There was no way I was giving up my only strand of safety. I couldn’t see her, but there was no way she had me. Even though I know she’s strong, she ain’t that strong. There was a good chance I could take her over the side with me.
“Let go,” she repeated.
I didn’t answer. I thrashed my feet against the rocks and shrubs for a foothold. Julie said something else that I ignored. My feet found an edge in the rocks, but kept slipping off because of the awkward position I was in. After several attempts, my heels dug into something solid. I hitched myself up an inch to get the full strength of my legs under me. With three points of contact with the cliff face, relief washed over me. I breathed again, not realizing that I’d been holding my breath. For the first time, I believed I was going to get out of this one.
Julie still fought to take the hand clasped around the tree root. I thrust my other hand at her. “Take it,” I ordered.
She took it.
I was supported, but — with my back to the cliff wall — it was nearly impossible to climb up. To do it, I needed to be facing the other way.
“Pull me up,” I told Julie.
She heaved on my arm with both hands. As she dragged me back to safety, I turned my body, helping myself up by finding a new foothold in the rock. I never let go of my trusty root. I believed in that root more than anything on earth. Without finesse, Julie hauled me back onto the trail. I let go of my root and clawed at the footpath’s dirt. Once safe, we just lay there, catching our breaths.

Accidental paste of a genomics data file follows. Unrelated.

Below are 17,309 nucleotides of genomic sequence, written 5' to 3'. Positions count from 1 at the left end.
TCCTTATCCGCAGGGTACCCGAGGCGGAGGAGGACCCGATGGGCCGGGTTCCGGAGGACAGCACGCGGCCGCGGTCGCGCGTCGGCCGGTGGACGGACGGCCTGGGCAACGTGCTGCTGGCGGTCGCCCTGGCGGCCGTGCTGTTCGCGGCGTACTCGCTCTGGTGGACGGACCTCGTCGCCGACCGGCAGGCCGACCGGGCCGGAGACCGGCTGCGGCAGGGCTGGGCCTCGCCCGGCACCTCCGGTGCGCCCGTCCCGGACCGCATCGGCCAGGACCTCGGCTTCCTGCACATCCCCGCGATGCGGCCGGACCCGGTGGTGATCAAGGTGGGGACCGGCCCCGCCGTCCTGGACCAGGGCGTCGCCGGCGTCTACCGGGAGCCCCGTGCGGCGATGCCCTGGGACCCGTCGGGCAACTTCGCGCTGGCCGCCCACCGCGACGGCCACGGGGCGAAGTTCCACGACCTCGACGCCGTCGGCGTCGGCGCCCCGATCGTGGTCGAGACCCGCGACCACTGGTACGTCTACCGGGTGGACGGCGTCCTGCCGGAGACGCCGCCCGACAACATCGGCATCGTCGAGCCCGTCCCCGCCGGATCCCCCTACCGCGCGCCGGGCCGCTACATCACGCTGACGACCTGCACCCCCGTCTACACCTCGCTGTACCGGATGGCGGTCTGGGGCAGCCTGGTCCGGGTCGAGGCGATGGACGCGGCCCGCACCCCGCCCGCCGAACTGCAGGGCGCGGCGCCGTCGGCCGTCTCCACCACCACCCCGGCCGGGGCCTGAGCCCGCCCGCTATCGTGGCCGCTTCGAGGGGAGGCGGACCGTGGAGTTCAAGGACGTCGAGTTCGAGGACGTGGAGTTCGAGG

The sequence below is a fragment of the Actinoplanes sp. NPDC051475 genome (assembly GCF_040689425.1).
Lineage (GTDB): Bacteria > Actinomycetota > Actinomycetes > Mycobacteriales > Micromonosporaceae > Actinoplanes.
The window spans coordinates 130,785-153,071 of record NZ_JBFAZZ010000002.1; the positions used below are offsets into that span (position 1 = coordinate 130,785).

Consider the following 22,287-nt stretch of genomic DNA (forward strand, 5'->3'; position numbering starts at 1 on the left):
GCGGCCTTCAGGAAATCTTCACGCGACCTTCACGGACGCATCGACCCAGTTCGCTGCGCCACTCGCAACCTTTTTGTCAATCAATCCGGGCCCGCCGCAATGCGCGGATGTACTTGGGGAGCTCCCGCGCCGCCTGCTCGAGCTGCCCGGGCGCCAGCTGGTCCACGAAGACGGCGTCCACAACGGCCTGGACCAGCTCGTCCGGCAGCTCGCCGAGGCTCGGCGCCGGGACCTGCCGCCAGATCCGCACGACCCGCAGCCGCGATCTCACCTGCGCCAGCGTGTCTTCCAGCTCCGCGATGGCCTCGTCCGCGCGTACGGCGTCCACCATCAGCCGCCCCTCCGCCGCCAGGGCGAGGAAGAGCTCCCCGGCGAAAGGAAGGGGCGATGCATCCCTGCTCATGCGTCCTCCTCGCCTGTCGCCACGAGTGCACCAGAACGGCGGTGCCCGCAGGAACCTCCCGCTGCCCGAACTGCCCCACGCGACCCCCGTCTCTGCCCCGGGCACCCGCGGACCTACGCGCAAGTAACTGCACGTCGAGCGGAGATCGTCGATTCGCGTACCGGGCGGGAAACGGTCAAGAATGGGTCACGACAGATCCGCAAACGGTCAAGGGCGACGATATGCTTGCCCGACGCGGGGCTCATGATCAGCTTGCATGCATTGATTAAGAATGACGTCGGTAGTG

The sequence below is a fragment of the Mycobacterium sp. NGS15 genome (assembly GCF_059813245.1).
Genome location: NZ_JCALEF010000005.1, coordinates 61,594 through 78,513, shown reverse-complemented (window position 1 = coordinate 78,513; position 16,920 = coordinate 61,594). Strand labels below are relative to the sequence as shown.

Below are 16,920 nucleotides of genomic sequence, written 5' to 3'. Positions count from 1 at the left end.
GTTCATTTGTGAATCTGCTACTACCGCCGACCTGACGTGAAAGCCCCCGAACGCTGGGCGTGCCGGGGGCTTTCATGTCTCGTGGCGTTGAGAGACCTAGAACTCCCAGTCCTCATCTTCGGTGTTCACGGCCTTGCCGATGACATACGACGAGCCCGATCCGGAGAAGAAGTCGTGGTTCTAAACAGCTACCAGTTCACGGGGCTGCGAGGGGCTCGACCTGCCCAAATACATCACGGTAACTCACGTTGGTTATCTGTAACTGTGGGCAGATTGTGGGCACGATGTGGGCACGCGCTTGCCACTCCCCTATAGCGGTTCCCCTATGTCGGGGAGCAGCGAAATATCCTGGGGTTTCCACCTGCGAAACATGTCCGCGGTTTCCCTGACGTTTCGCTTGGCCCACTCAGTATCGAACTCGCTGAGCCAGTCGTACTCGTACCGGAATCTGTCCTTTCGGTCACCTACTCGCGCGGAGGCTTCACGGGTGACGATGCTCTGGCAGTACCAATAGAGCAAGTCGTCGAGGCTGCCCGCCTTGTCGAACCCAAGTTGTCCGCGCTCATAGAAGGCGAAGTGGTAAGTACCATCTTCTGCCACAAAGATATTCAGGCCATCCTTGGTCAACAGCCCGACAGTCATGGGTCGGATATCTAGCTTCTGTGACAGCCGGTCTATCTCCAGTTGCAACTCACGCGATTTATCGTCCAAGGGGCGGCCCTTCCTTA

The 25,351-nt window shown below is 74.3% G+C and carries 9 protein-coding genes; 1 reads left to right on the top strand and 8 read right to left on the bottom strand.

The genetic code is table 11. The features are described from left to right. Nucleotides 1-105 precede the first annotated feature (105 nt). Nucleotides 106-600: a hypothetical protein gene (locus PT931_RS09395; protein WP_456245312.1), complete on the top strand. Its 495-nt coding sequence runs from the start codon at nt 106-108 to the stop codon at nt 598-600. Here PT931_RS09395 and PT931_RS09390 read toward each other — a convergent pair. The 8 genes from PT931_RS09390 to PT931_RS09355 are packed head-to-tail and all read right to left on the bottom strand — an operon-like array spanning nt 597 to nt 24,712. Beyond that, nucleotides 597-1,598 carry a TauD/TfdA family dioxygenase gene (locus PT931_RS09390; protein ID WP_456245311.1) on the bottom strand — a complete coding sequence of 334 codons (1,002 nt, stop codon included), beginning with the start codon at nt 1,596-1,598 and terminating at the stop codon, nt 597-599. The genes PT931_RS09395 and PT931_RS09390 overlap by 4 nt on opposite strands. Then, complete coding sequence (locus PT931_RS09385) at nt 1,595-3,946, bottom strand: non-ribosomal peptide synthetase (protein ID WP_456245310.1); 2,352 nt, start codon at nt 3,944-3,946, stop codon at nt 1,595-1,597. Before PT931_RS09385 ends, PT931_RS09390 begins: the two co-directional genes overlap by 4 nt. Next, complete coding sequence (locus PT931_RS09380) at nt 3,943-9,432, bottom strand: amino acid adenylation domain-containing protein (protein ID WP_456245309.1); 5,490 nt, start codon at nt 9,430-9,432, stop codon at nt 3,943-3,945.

Adrenaline coursed through me. My legs had been immensely strong during the rescue, but the moment I was safe, my crippled leg was useless. I could barely stand on it. For the remainder of the decent, I struggled. Where several rockslides had wiped out the footpath, I was forced to butt-scoot across them. I applied a similar technique to the numerous steep drops, where the path fell four or five feet rapidly. Unable to find a makeshift staff, Julie tried to be my crutch, but the needle-thin paths made it impossible. For much of the hike down, I leaned against the mountainside for support. My feeble stamina meant I couldn’t go more than 10 minutes without a stop. It was a torturous couple of hours. Limping back to the parking lot, my knee was mush. I stripped off my weatherproof and thermal layers and Julie bandaged my leg. I hadn’t let her bandage it on the mountain; I’d just wanted to get down.
A few days later, Julie admitted something to me. “There was no way your hand was coming off that root. Your knuckles threatened to burst through your skin. I tried to peel your fingers off, but I couldn’t get one to budge. I couldn’t believe your strength.”
Neither could I. It didn’t feel like I had held on that tight. I know for damn sure I was holding on for dear life. In all honesty, my grip felt light — although in that frantic minute or so I fought to hang on, my hand never slipped a millimeter. To compound my miraculous strength, my arm and shoulder suffered no muscle strain or bruising. I’d had a Bruce Banner/Hulk moment, echoing the belief that we all possess superhuman strength we call upon in times of extreme stress.
It’s not the first time I’d experienced these tendencies. When I raced cars, I reacted quickly to avoid accidents. They seemed to happen intensely slowly to me, but later spectators remarked on the speed of my avoidance. Something sure gets awakened in me at times like this. I’m grateful for this survivor’s instinct. I’ve learned to trust it when it kicks in.
An event like this only reinforces my own belief that, irrespective of technological advances and perceived superior intellect, we humans rely on and use our primitive instincts a hell of a lot. Three millions years of fight-or-flight reflexes are hardwired into our brains and aren’t going anywhere fast.
If you don’t believe me, let me push you off a mountain.